Autosomal Dominant Tubulointerstitial Kidney Disease – MUC1

In: GeneReviews® [Internet]. Seattle (WA): University of Washington, Seattle; 1993.
[updated ].


Clinical characteristics: Autosomal dominant tubulointerstitial kidney disease – MUC1 (ADTKD-MUC1) is characterized by slowly progressive tubulointerstitial disease that leads to end-stage renal disease (ESRD) and the need for dialysis or kidney transplantation. The rate of loss of kidney function for individuals is variable within and between families, with a median age of onset of end-stage renal disease (ESRD) of 46 years (range: ages 20-70 years). There are no other systemic manifestations.

Diagnosis/testing: The diagnosis of ADTKD-MUC1 is established in a proband with suggestive clinical findings and molecular genetic testing that reveals a heterozygous pathogenic variant in MUC1 that results in the creation of a specific frameshift protein (MUC1fs) responsible for the pathogenic changes in this disorder.

Management: Treatment of manifestations: Treatment follows standard guidelines for chronic kidney disease – based on the level of the serum creatinine and the estimated glomerular filtration rate (eGFR) – and its sequelae, which can include hypertension, anemia, and gout.

Affected individuals are encouraged to prepare for kidney transplantation, the definitive treatment of ADTKD-MUC1, by staying in optimal health (e.g., by exercising, avoiding obesity and tobacco usage, and maintaining strict control of hypertension, dyslipidemia, and other cardiovascular risk factors). Kidney transplantation is curative; the outcome is excellent.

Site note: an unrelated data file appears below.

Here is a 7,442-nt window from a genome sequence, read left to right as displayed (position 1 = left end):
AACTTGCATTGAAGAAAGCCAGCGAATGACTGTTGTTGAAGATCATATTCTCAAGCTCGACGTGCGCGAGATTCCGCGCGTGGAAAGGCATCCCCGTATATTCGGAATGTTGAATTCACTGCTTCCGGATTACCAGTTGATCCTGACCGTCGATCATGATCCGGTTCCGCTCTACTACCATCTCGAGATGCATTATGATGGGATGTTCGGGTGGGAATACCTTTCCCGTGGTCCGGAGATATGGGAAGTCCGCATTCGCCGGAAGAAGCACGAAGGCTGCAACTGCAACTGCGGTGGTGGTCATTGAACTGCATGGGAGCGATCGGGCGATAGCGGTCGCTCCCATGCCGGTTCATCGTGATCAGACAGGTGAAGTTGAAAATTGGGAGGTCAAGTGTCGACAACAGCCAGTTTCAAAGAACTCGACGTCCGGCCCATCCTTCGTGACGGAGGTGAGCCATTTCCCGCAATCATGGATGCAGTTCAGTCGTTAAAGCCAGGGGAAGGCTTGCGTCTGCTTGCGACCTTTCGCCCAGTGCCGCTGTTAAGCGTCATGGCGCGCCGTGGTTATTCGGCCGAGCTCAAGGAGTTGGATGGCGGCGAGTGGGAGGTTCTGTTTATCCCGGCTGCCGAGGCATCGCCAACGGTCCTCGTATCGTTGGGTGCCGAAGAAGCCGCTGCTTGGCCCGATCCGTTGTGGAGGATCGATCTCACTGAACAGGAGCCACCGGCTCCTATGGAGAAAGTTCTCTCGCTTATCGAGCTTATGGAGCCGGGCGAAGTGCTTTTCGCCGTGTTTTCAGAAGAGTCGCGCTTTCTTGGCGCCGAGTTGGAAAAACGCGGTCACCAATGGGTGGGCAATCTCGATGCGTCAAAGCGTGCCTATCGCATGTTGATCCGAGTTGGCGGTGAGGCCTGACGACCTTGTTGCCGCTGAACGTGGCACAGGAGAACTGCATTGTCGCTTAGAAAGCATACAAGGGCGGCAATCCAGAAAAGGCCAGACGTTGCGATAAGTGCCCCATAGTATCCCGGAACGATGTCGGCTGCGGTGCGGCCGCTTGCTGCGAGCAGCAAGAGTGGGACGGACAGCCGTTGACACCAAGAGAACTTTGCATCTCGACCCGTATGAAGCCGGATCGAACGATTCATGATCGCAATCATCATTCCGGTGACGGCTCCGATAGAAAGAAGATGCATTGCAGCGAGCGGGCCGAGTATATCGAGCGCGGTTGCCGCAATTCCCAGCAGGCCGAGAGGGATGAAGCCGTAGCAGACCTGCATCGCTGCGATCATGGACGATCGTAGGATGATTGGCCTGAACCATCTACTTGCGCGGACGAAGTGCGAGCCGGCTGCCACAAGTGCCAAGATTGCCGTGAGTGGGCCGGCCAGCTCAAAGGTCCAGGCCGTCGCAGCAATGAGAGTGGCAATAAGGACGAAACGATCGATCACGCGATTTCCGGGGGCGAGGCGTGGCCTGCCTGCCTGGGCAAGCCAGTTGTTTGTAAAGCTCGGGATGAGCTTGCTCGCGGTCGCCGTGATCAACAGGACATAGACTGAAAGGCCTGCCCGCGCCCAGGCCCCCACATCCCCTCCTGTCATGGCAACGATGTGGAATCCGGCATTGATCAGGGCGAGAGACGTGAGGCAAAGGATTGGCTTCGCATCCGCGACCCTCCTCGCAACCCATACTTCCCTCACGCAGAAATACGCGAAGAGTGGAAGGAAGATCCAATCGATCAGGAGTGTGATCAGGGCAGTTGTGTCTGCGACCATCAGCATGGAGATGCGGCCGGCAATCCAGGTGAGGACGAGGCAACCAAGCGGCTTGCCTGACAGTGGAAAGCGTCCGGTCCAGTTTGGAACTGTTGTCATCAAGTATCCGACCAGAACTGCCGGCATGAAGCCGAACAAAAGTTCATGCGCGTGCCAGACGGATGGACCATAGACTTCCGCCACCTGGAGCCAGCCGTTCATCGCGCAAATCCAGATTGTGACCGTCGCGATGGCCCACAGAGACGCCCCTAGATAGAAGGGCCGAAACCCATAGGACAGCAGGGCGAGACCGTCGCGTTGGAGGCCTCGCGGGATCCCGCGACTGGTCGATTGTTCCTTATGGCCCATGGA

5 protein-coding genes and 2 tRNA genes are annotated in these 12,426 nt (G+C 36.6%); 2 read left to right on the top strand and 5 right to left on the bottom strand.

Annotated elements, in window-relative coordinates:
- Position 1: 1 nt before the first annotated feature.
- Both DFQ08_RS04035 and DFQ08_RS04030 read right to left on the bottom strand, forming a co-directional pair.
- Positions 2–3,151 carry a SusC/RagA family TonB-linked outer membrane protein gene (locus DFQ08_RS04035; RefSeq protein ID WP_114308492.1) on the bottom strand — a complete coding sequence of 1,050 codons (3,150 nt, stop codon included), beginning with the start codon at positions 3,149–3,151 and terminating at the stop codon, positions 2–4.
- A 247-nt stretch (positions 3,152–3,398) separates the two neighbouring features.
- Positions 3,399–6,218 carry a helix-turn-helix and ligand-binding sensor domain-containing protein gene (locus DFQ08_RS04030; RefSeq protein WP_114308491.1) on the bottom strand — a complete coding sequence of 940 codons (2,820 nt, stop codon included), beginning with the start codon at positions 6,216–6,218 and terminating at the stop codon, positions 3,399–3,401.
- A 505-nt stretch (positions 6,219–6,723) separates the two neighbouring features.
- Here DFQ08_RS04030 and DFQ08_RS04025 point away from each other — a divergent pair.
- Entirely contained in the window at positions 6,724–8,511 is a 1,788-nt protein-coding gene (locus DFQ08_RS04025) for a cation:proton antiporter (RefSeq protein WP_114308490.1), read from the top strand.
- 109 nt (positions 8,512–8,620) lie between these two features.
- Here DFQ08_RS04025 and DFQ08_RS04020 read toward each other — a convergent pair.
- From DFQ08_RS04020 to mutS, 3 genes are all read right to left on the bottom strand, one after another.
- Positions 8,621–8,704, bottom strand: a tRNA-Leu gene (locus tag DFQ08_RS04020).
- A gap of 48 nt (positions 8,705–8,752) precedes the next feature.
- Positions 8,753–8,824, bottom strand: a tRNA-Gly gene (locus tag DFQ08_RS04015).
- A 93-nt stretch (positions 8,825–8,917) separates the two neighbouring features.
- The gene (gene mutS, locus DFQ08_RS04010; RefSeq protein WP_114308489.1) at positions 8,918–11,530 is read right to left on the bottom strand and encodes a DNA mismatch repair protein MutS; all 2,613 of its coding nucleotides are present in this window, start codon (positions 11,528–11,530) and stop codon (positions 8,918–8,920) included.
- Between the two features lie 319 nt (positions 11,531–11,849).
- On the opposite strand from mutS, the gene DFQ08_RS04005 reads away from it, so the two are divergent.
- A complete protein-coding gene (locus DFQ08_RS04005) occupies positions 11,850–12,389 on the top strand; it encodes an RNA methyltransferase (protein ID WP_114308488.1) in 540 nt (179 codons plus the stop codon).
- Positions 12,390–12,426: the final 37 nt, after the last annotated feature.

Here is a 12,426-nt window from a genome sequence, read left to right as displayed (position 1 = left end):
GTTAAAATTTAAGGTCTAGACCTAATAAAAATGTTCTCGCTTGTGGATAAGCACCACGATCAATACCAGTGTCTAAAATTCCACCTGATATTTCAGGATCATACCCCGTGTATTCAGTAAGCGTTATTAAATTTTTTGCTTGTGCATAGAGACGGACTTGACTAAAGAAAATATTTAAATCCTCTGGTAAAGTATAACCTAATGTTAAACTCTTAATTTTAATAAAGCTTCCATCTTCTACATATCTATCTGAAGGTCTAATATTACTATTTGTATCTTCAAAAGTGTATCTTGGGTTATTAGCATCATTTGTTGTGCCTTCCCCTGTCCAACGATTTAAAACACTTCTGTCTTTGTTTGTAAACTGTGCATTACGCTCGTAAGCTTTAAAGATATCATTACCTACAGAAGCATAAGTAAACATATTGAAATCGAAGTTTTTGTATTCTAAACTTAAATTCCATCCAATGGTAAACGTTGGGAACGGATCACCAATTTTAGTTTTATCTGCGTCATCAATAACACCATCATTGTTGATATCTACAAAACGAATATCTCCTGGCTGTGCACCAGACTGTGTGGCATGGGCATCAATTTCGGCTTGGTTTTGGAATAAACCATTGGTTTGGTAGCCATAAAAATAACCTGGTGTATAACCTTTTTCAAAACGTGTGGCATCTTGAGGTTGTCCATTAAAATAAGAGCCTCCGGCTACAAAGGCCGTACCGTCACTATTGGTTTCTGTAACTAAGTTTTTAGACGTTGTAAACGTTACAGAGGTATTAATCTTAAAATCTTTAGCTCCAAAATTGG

Surveillance: Measurement of hemoglobin, serum concentrations of uric acid and creatinine and blood pressure annually prior to entering CKD Stage 3. Thereafter, follow up is determined by the treating nephrologist.

Agents/circumstances to avoid: Affected individuals should follow general recommendations for chronic kidney disease.

Pregnancy management: The use of ACE inhibitors should be avoided during pregnancy, as they can result in fetal damage and death. Women who are pregnant, planning a pregnancy, or not actively avoiding pregnancy should be transitioned to another antihypertensive medication. Allopurinol therapy should be stopped during pregnancy, if possible.

Evaluation of relatives at risk: For early diagnosis and treatment: It is appropriate to identify as early as possible apparently asymptomatic at-risk adult relatives who have the familial MUC1 variant in order to monitor their serum creatinine levels and promptly initiate treatment and awareness of agents/circumstances to avoid. For kidney donation: Any relative who is a potential kidney donor should undergo molecular genetic testing to clarify the relative's genetic status so that only those who do not have the familial MUC1 pathogenic variant are evaluated further.

Genetic counseling: ADTKD-MUC1 is inherited in an autosomal dominant manner. Each child of an affected individual has a 50% chance of inheriting the MUC1 pathogenic variant. Prenatal testing for MUC1 pathogenic variants is not available in the US at this time.

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